Michael Topham tests Canon’s pocket-friendly compact with a pop-up electronic viewfinder
Canon PowerShot G5 X Mark II: Performance
Before the days of touchscreens we were required to press an AF selection button and use the four-way controller to move the AF point around the frame. This wasn’t a particularly fast or intuitive way of getting it where you needed it quickly. On the G5 X Mark II you get touch and drag AF, which as its name implies, allows you to reposition the AF point by tapping and dragging your finger across the screen, even when the EVF is raised to your eye. To improve control and prevent your thumb stretching uncomfortably into the corners, you’ll find it’s best to set the positioning method to absolute and change the active touch area to top right.
Focus acquisition is brisk when you’re shooting outdoor scenes and there’s plenty of natural light. Use the camera in dark or dim situations and you’ll notice a sluggish delay between it trying to acquire focus and the white AF point turning green, which confirms correct focus has been achieved. Without Dual Pixel AF, autofocus speed during video recording is also slow, however this can lead to rather nice smooth focusing transitions between near and far subjects. While the Live Tracking mode is effective at identify a face in a scene, locking onto it and tracking it, I didn’t find it to be as accurate or as responsive at locking onto faces or eyes as using Sony’s RX100 VI.
As for the touchscreen, it’s just as good as you get on Canon’s top models. It’s incredibly responsive, super precise and makes for a quick way of navigating the menu. To make the camera more familiar to existing DSLR and mirrorless users, Canon has also changed its compact camera user interface to a more EOS-like version that’s easy to comprehend and nicely colour coded.
A pocket compact isn’t the type of camera you’d typically associate with high speed shooting, but Canon had to do something if they’re to keep up with the way Sony’s RX100 series is progressing. With fixed focus, the G5 X Mark II managed to shoot 105 JPEGs at 20fps, which dropped to 49 frames when switched to record in Raw. These numbers are impressive, but they don’t exceed the Sony’s RX100 IV, which managed 150 Extra Fine JPEGs at 24fps and 72 raw files at 24fps when we reviewed it. Switching over to continuous autofocus saw the G5 X Mark II rattle out 214 JPEGs at 8fps and 60 raw files at 8fps before its buffer required a breather.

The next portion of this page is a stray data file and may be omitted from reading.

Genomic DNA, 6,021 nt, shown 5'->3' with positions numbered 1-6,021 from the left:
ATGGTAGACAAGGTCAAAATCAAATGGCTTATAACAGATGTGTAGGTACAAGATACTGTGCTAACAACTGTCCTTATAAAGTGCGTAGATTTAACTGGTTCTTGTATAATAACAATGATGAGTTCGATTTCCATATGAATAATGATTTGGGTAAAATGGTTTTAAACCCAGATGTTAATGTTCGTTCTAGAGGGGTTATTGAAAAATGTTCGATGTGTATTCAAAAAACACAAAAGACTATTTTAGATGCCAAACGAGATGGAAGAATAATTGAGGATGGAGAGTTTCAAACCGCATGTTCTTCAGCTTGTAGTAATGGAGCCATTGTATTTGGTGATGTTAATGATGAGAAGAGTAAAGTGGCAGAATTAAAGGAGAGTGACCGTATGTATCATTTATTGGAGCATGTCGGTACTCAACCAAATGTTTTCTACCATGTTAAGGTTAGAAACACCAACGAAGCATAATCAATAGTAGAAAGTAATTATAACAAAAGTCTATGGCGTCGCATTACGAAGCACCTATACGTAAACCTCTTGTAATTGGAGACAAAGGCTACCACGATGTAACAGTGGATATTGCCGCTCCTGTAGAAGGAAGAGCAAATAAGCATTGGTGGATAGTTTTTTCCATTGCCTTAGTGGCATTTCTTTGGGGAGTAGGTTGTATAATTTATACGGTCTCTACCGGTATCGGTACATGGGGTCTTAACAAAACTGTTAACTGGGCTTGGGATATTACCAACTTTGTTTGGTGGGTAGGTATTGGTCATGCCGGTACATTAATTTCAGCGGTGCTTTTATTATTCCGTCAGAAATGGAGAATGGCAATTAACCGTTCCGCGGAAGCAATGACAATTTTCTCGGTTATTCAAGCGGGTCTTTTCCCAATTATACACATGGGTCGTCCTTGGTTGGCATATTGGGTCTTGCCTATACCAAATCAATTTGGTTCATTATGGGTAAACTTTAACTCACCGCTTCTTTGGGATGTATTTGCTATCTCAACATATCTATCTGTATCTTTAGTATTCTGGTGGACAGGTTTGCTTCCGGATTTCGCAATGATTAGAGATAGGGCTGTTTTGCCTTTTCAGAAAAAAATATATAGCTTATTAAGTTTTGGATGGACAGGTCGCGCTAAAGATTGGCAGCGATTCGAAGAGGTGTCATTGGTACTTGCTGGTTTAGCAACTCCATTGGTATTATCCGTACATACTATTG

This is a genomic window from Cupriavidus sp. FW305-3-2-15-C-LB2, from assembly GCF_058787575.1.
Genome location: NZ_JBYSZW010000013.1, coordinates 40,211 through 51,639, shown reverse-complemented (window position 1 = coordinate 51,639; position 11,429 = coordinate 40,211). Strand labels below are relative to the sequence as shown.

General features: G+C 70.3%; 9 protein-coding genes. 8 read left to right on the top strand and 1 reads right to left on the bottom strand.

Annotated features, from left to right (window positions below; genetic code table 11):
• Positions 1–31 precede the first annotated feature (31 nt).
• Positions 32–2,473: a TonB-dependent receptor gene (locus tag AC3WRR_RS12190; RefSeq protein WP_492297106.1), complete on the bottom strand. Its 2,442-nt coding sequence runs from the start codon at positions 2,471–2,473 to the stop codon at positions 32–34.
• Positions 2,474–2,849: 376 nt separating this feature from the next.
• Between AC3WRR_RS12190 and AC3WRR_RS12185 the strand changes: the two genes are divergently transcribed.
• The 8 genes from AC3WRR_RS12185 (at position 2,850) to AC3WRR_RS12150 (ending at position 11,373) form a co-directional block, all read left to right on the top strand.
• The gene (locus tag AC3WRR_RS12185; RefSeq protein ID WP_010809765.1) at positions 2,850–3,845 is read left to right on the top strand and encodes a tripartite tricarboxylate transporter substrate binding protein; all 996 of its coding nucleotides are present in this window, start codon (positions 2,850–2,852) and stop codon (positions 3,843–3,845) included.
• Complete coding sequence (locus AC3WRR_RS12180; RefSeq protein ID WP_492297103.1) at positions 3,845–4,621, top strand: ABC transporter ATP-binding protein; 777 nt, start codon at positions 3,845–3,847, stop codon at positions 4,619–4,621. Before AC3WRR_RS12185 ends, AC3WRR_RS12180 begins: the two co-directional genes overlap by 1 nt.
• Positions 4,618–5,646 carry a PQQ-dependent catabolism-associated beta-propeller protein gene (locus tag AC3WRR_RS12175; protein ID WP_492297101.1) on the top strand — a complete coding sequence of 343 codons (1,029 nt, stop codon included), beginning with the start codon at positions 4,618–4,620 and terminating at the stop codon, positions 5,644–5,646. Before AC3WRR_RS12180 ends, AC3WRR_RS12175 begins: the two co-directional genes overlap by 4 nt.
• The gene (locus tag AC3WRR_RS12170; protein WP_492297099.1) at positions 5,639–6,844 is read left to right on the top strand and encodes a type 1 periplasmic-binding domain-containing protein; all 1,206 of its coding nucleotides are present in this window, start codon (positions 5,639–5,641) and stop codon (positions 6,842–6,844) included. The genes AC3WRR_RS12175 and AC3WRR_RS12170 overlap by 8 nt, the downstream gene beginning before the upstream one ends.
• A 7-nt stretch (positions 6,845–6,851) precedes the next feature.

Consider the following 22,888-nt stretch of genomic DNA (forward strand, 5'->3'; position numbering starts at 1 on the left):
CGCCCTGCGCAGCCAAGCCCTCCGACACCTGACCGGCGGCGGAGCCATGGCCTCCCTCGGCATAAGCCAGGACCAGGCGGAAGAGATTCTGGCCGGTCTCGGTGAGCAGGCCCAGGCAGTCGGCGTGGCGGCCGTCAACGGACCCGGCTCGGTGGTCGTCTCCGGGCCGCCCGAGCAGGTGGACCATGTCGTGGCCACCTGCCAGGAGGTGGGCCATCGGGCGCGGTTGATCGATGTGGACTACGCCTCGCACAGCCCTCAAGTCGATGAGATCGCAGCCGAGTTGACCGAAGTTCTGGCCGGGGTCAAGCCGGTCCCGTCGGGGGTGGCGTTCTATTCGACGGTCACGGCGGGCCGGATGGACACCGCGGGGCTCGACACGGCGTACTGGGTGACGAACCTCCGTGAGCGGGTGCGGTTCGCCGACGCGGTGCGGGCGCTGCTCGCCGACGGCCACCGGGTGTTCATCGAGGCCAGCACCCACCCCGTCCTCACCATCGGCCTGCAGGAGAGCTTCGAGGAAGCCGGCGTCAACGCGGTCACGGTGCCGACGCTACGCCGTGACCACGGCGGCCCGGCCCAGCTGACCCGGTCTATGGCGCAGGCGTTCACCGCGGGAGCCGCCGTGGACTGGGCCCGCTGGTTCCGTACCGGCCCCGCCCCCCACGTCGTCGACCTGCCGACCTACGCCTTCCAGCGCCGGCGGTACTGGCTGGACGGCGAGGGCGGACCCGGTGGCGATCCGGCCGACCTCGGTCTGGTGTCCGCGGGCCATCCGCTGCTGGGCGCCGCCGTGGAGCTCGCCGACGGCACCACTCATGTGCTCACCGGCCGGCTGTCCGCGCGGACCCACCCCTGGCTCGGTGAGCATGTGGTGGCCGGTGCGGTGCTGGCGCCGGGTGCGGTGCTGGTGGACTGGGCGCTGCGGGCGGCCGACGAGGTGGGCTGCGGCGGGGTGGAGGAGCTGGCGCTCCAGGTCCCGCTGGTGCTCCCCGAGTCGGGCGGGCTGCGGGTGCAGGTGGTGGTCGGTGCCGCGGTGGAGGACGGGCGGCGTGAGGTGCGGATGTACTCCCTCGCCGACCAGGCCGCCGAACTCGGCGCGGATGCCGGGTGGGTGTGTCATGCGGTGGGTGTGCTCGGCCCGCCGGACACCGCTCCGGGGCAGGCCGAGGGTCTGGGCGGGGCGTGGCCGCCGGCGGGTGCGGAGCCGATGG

The new Raw burst mode is found below the drive mode settings in the menu. It can also be assigned to the movie-shooting button from the custom controls if you’d like instant access to it. Enabling this mode initiates 30fps burst shooting in the CR3 Raw format, but ISO is locked to Auto in Program, Shutter priority (Tv) and Aperture priority (Av) modes. There’s a vertical bar onscreen that fills up as the buffer gets full and you can’t view the burst in playback until this bar is empty. With a high-speed 64GB SDXC UHS-II card, I recorded 109 frames before I could take no more. The process of extracting images as a JPEG or Raw from the burst is very easy during playback. There’s also the option to enable Pre-shooting when you’d like the camera to start recording approximately 0.5secs before the shutter is fully pressed.
Staying on the subject of speed, it takes 1.7secs to get from one end of the zoom to the other and it has a quick start up time of just 1.3secs – great for spur of the moment opportunities you may encounter.
The camera’s metering system delivered well-exposed images on test. In tricky high-contrast scenes users may wish to use the Auto Lighting Optimizer, which offers four levels of control (disable, low, standard, high) and does a good job of automatically optimising highlight detail and boosting the brightness of shadow areas to produce a well-balanced exposure – see the example below. Canon’s Highlight Tone Priority (HTP) mode is available too, which can be used to preserve highlight detail that might otherwise be blown out due to overexposure.
Pocket compacts, with their small batteries, are notorious for having a short battery life. Canon rates the battery life at 230 shots using the LCD, or 180 shots using the EVF. There are several things you can do to preserve battery life such as change the display performance from smooth to power-saving, reduce the power saving times of the EVF and screen to their minimum and use Wi-fi sparingly. The good news is that the camera supports charging on the go via USB-C so you can charge it up in the car or via a power pack and cable. Ansmann, Hahnel and Duracell sell spare batteries for around £40 too, which cost less than buying a genuine Canon NB-13L (£65).